- Feeling of doom
- Call 911 immediately.
- Find the comfortable position for the person who experience the heart attack (e. g. sitting on the floor, leaning against a wall).
- Wait for the medical emergency services.
If you suspect that there could be a stroke, use FAST method:
FACE: Can the person smile? (a part of face could droop during stroke)
ARMS: Can the person raise both arms? (one arm could drift downward)
SPEECH: Can the person repeat a simple phrase? (understanding or producing speech could be interfered)
TIME: Call the 911 immediately, if you observe any of these signs. In case of a stroke, a prompt medical intervention is of utmost importance.
In a house with a basement:
- Head to the basement.
- Stay under a solid protection.
- Use head protection.
- Avoid windows.
- Do not stay under heavy objects (they may fall down and crush you).
- Drop to the ground.
- Find a solid hideout (e.g. under a table, against the back of a couch/sofa.)
- Just after the quake stops, carefully leave the building.
- Get away from walls and electric cables, as they may collapse.
- Stay on guard, as after-shocks may occur.
- Do not try to restrain seizures and do NOT put anything in the person's mouth.
- Clear the surroundings to protect the person from hitting something.
- Use a blanket or clothing to protect the head.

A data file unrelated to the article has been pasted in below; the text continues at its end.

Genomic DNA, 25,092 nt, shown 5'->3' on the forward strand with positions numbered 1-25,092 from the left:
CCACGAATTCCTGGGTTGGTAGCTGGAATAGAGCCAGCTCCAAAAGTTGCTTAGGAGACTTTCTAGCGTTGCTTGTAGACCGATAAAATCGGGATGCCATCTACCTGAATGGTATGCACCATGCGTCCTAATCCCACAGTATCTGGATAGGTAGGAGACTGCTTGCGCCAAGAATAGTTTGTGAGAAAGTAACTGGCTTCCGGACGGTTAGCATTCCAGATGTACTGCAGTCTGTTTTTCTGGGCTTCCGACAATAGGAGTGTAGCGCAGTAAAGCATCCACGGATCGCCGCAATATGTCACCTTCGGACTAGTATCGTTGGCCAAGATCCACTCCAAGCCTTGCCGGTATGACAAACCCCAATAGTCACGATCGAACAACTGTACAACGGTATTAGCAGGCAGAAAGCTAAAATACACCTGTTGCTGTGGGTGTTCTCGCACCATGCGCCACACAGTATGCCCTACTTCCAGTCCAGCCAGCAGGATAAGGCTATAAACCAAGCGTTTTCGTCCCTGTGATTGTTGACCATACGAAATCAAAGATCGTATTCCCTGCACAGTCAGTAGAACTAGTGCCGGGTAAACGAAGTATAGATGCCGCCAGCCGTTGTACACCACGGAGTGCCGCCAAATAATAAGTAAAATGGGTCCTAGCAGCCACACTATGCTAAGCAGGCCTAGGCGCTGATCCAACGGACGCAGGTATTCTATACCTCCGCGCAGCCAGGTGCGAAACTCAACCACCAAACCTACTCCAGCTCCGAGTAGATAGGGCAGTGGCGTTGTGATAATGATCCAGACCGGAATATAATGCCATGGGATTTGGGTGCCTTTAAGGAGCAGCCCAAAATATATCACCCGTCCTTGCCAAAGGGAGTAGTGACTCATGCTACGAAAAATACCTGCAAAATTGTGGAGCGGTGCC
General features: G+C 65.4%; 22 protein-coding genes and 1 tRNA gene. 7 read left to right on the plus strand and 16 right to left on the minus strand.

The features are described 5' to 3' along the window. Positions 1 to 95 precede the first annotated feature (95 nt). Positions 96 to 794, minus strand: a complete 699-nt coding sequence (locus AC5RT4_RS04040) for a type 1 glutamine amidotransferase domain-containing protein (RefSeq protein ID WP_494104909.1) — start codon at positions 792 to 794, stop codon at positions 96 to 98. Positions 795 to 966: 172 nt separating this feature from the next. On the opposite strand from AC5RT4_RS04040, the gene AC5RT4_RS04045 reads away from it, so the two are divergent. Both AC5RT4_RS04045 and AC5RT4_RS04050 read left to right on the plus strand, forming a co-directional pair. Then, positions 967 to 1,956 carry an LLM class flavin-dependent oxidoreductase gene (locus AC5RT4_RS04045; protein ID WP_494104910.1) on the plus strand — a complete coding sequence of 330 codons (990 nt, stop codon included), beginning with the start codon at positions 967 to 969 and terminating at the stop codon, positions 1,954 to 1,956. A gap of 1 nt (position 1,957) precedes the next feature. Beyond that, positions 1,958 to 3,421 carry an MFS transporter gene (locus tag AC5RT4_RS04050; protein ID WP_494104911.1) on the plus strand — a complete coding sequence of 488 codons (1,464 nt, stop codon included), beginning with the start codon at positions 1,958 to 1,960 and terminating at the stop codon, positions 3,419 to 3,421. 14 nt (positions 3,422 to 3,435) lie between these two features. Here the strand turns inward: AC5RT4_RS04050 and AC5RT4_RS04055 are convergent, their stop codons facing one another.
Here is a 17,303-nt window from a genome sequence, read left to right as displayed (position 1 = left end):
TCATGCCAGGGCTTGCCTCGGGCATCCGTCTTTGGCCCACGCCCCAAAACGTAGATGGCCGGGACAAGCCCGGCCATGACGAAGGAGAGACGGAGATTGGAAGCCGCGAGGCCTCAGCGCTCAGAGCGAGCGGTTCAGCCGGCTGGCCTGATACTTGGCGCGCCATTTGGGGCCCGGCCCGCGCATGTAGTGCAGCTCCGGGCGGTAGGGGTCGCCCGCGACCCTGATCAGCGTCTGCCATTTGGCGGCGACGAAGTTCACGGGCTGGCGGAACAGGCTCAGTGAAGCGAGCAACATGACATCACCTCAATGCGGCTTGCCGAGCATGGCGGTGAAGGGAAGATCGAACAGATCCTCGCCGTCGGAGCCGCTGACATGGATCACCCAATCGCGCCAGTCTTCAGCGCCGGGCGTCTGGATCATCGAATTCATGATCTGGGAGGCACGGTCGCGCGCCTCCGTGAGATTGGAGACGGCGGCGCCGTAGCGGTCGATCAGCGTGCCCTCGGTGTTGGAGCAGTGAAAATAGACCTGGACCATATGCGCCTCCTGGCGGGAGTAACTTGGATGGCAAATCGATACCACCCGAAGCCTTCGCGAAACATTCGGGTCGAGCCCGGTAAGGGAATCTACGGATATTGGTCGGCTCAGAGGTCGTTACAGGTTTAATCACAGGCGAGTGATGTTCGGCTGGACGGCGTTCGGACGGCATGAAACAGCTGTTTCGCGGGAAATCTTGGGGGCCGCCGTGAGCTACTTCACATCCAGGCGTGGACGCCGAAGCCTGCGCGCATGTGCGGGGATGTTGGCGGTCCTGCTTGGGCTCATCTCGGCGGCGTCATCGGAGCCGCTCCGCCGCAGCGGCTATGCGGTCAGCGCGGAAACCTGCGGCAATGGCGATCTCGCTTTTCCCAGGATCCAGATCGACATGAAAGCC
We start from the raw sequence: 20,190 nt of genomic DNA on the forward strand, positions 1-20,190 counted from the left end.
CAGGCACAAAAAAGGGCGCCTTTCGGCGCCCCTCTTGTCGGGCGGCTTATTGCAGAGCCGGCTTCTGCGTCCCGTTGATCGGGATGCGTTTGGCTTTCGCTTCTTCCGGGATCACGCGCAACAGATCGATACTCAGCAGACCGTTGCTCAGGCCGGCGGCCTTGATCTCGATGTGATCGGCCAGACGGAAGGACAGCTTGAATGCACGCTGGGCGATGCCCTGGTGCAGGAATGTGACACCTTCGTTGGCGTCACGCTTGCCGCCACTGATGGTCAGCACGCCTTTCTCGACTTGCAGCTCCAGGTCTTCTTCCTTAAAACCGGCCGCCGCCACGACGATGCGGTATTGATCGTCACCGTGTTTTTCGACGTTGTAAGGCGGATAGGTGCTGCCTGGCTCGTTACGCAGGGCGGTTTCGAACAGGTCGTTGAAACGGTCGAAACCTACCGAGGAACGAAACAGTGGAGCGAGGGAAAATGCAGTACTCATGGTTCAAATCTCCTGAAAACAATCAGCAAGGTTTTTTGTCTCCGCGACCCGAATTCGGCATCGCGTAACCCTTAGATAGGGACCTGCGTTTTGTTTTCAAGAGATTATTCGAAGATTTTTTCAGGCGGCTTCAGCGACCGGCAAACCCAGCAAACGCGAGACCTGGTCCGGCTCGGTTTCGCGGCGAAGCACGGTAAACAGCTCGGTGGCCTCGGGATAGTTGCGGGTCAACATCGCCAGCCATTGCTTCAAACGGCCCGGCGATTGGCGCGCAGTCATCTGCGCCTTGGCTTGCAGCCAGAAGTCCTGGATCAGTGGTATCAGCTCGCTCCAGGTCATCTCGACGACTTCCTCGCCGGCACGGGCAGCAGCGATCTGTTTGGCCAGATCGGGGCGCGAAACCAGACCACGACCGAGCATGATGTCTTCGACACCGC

- Call 911 if:
- The seizure lasts more than 5 minutes.
- The person is not breathing after the seizure.
- The person is heavily injured, because of the seizure.
- It is the person’s first seizure.
- After the end of seizures, make sure the person’s airway is open.
- Encourage the person to cough if their airway is still open.
- If not, stand behind the person.
- Wrap your arm around the waist of the choking person to support them.
- Give 5 back blows between the shoulder blades.
- Grasp your fist with the other hand just at the bottom of the front of the ribcage at the sternum.
- Press hard into the stomach/sternum area to do abdominal thrusts.
- Repeat quick, upward thrusts, up to 5 times.
- Call 911.
- If a person feels light-headed and looks pale, help them lay down.
- If possible elevate their feet and loosen clothing.
- Apply a cool cloth to his/her forehead. If the person vomits, roll them on their side to prevent choking.
- Call 911 if the person does not recover with 5 minutes.
- Place the person on their back on flat ground.
- Make sure their airway is open and nothing is blocking it.
- If you're alone, call 911 immediately, otherwise have a bystander call 911.
- Put your hands, one covering the other, on person’s breastbone, with one hand over the other, between the normal position of nipples.
- Keep your arms straight, do not bend your elbows.
- Using your body weight, perform 30 strong compressions: press down about 2 inches in a fast rhythm (about 2 compressions per one second).
- Continue compressions until the help arrives (if you need to take a break, try to make it no longer than 10 seconds).
When you find an unconscious person:
- Check for DANGER: Make sure that area is safe for both you and unconscious person (look out for fire, live electrical wires, gas (vapor or fluid) and broken glass)
- Check for a RESPONSE: Ask for their name, tap them on the shoulder. If there's no response:
- SEND for help: Call 911 or ask someone to do it.
- Open the AIRWAY: Use the head tilt and chin lift technique to open airway.
- Check for BREATHING: Look, listen and feel to see if the person is breathing.
- Check for pulse at the wrist or side of their neck using two fingers, NOT your thumb.